Sailfish in Fort Lauderdale traditionally bite in the late fall and early winter months. The sailfish season starts around October and begins to fade off around February. Now, sailfish are swimming around off our coast all year, but those months are just the best to catch them. Well this year, we had an excellent season for sailfish during the summer months of July, August and September. Most of the sailfish that we caught were actually on the drift fishing boats and most were caught on accident. When I say “on accident”, I mean that we weren’t targeting sailfish and caught one anyway. This is the story of a fish we caught last week while drift fishing off Fort Lauderdale. We were fishing in 120′ of water and using dead sardines as bait. We had already caught a bunch of bonitos and few kings that day, but we didn’t expect to get what we did.
Here we were, just drift fishing away. Catching a kingfish here and a bonito there. Occassionally someone fishing the bottom would pull up a nice mutton snapper. Then some guy on the bow yells, “I’ve got a big one on here!” Everyone on the boat kinda says, yeah right, its just another bonito, man. Then he jumps. The sailfish skyrockets out of the water, 20 yards from the boat. Bill first, then the body with the sail erect, until the fish comes completely out of the water and shakes his head from side to side. The fish falls back into the ocean with a crash of saltwater sprayed in all directions. Everyone fishing along the side of the boat stands to attention and points. What a site and what an exhilarating feeling. Thats what makes these fish the most sought after gamefish in the ocean.
The fish knows he’s hooked now, and he strips line off the spool as he takes a run away from the boat. The angler holds the rod tight, his heart is beating a million beats a second and he’s thinking, “God don’t let him break the line. PLEASE!” For most people this is a once in a lifetime experience. A sigh of relief comes over him as he turns the fishes’ head and starts to reel in some of the line he lost. But the fight is not over. The fish charges the boat and jumps again, attempting to shake the hook out of his mouth. At any second the hook could pull and every time the fish jumps, he puts a different angle on the hook in jaw. And that hook is wearing a great big hole that gets bigger with every tug. He’s lucky this time and we get the fish to the boat. The mate leans way over the side and grabs the fish by the bill and heaves him up and over the rails. What a sight. The fish is all lit up with irridescent blue and purple colors. A quick photo of the trophy fish, a pat on the head and a splash for the release.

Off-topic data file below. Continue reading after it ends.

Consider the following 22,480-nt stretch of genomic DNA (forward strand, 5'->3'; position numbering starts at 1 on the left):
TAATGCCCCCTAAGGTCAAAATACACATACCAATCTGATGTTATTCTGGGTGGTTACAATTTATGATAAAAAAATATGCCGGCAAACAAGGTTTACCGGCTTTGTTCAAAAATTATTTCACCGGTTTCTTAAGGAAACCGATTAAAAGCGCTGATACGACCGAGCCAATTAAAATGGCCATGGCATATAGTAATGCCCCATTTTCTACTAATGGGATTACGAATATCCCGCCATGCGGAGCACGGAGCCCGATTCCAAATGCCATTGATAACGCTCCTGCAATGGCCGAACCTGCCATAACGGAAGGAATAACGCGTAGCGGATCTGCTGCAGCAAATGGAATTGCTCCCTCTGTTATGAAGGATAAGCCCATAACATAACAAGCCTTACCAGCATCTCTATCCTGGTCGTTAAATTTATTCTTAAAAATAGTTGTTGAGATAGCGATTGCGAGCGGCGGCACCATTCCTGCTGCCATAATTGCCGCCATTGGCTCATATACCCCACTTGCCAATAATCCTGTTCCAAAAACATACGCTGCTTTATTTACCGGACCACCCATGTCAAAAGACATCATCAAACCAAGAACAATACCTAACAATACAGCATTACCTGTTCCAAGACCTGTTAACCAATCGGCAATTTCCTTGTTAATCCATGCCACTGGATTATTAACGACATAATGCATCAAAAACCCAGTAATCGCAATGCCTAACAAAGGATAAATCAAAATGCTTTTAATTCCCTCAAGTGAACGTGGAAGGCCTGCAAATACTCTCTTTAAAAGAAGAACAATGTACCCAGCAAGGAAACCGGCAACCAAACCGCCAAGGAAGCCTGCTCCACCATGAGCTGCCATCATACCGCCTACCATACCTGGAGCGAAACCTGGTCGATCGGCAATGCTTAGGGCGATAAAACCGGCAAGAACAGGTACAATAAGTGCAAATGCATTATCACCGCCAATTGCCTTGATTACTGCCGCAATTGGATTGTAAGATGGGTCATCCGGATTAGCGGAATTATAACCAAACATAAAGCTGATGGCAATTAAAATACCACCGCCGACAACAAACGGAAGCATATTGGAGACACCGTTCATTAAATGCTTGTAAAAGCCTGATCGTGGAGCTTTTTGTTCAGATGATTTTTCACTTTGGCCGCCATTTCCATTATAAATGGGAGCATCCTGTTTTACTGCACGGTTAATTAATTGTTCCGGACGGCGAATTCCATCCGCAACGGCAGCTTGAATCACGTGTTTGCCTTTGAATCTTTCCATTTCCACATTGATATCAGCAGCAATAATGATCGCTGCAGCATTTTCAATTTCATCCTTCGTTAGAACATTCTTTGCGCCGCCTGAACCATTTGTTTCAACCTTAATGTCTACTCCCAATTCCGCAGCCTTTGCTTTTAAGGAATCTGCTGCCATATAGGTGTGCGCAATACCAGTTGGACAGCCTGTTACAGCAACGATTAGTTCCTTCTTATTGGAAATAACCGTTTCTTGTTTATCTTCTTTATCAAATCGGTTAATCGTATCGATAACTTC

Everyone on the boat comes over to congratulate the angler on an awesome fish. “Nice job man’, “pretty work buddy”, “good one bro”. An excellent catch, no matter where in the world you are fishing. Sailfish are one of the most sought after gamefish in the world and unless you fish South Florida waters often, catching one is usually a once in a lifetime feat. They call sailfish the ballarina of the sea because of the awesome show of acrobatics they often put on when they are on the line. No other fish fights quite like a sailfish and if your ever lucky enough to catch one, it certainly is a fish for the wall. Good luck out there guys, sailfishing season in Fort Lauderdale hasn’t even started yet this year and they are already biting good. Tight lines…